As hyper-converged infrastructures have evolved to running business-critical applications, recovery solutions are required to prevent the business suffering from disasters. Let us have a closer look at the options for such solutions and figure out which option you should consider.
Protect your business-critical workloads from disasters
Hyper-converged infrastructures (HCI) are no longer in their infancy. There are plenty of deployments out there running business-critical workloads. The fact that SAP released their in-memory database HANA for HCI also underlines where the journey is going.
However, if you run workloads which are critical for your business, you may want to protect the infrastructure underneath from disasters.
But how to implement Disaster Recovery (DR) for HCI? There are three different options, each of them with their challenges and benefits.
Secondary data center or co-location
Today the most widespread option is running a secondary data center or-co-location for the purpose of DR. The good thing: you have a full consistency regarding infrastructure and operations between your primary and your secondary data center.
You may use the same management tools, there are no changes to any administration processes, the availability of the resources you need in the event of a disaster is guaranteed, and fail-over will happen very rapidly.
But unfortunately there are also downsides. Building and maintaining a secondary data center is very costly; basically you have to double the investment for your infrastructure. Moreover, a dynamic expansion of your DR site is only possible at a high effort taking much time.
Build your DR site in the public cloud
Due to the downsides mentioned, more and more organizations are toying with the idea of building a DR site in the public cloud. According to analysts’ predictions, 25% of HCI users will implement cloud-based DR capabilities by 2024 up from less than 5% in 2019.
The Public Cloud approach enables on-demand deployment and limits your upfront investment. Initially you pay only for storage, while you will pay for compute resources only when you once need them. Apart from that, the Public Cloud allows a simple and fast scaling of your infrastructure.
But also with the public cloud option, all that glitters is not gold. Virtual machines have to be converted to the hypervisor of the cloud provider, and the management tools of your cloud provider may differ from the ones you use for your on-premises hyper-converged infrastructure.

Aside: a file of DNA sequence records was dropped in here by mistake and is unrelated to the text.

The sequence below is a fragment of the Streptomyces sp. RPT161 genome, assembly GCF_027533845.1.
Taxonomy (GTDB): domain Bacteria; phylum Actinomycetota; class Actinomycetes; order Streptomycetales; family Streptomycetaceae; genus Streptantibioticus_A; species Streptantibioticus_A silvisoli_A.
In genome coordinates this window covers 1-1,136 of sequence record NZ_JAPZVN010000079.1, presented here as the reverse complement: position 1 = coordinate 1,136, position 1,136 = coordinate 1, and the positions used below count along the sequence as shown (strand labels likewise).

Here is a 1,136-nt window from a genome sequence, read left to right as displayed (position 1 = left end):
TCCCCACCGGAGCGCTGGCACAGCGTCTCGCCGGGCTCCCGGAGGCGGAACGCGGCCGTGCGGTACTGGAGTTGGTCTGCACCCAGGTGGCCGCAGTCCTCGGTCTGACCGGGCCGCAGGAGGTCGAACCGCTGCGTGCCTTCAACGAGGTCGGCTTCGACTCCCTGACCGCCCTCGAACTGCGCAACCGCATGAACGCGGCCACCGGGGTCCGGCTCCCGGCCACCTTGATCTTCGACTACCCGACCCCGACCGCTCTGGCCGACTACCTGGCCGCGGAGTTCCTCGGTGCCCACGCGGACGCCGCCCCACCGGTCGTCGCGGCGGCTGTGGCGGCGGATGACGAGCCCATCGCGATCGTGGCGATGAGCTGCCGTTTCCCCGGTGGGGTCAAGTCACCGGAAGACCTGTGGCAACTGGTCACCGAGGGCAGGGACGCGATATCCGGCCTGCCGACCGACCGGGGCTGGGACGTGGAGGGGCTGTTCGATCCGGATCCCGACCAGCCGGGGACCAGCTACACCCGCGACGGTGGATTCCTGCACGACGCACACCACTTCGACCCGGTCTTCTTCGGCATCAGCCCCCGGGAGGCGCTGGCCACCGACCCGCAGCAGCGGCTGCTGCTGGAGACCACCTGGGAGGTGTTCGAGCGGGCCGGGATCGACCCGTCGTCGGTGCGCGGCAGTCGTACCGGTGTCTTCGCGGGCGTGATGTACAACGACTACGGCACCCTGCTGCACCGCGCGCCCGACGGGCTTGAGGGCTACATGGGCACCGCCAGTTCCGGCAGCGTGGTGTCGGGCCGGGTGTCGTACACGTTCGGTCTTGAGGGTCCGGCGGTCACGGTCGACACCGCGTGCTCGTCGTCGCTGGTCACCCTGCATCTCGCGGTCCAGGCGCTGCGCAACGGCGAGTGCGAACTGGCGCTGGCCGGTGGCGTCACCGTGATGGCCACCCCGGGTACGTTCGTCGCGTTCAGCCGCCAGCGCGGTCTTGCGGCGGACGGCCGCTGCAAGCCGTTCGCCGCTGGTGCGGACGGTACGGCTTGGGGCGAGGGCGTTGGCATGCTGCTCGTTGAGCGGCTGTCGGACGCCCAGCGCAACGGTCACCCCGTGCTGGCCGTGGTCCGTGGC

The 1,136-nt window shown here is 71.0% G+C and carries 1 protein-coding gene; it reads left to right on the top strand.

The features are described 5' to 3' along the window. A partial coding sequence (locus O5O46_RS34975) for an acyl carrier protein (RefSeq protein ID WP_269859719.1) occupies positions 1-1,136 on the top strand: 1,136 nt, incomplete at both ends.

Likewise, there may be changes to familiar processes, which increases complexity and requires additional skills, training and testing, which takes time and may extend time-to-ROI. Despite the theoretically unlimited scalability of the public cloud, especially in the event of region-wide disaster, the availability of resources will not always be ensured. This could dramatically extend the fail-over time.
If you run a Microsoft Hyper-V and Storage Spaces Direct based HCI on-premises (Azure Stack HCI), you can avoid the conversion of virtual machines when building your DR site in Microsoft’s Azure Cloud; and you can avoid the time-consuming training and testing, because you will use the same tools from Microsoft across locations.
Hosting your HCI for DR in the public cloud
Another option is HCI for DR hosted in the public cloud. As with your own secondary data center or co-location, you will get full operational consistency with your on-premises HCI. All resources you need in the event of a disaster are dedicated to you, which enables an instantaneous fail-over (even in the event of a regional disaster), while at the same time limiting the benefits of the public cloud.
However, this approach is only available for a very few HCI solutions. VMware Cloud on AWS and Nutanix Xi Leap on Google Cloud Platform are the most prominent examples. Please consider the minimum commitments demanded by vendors of such solutions; they may be too large for smaller environments.
What to use when?
The exciting question might now be which option to choose. As so often, the answer is “it depends”. Your ideal way forward will above all depend on your goals and priorities.
If you want to maximize consistency and ease of use while leveraging your existing HCI, you should keep going for a secondary data center or co-location.
If you want to optimize the benefits of the public cloud while accepting the limitations of the benefits resulting from HCI when it comes to operational simplicity, the public cloud could be recommended, assuming that your IT organization is on a high maturity level regarding cloud operating procedures.
HCI hosted in the public cloud is recommended to organizations with limited experience in cloud operating procedures seeking to maintain operational simplicity of HCI for DR.
How to get to your ideal solution
Fujitsu has got the expertise to co-create the ideal solution for you. All its hyper-converged PRIMEFFLEX systems are Hybrid IT Enabled, simplifying the implementation of your disaster recovery solution, no matter which of the 3 approaches turns out to be the best one for you.
For more information on Fujitsu’s hyper-converged systems, click here.
For additional information on Hybrid IT, click here.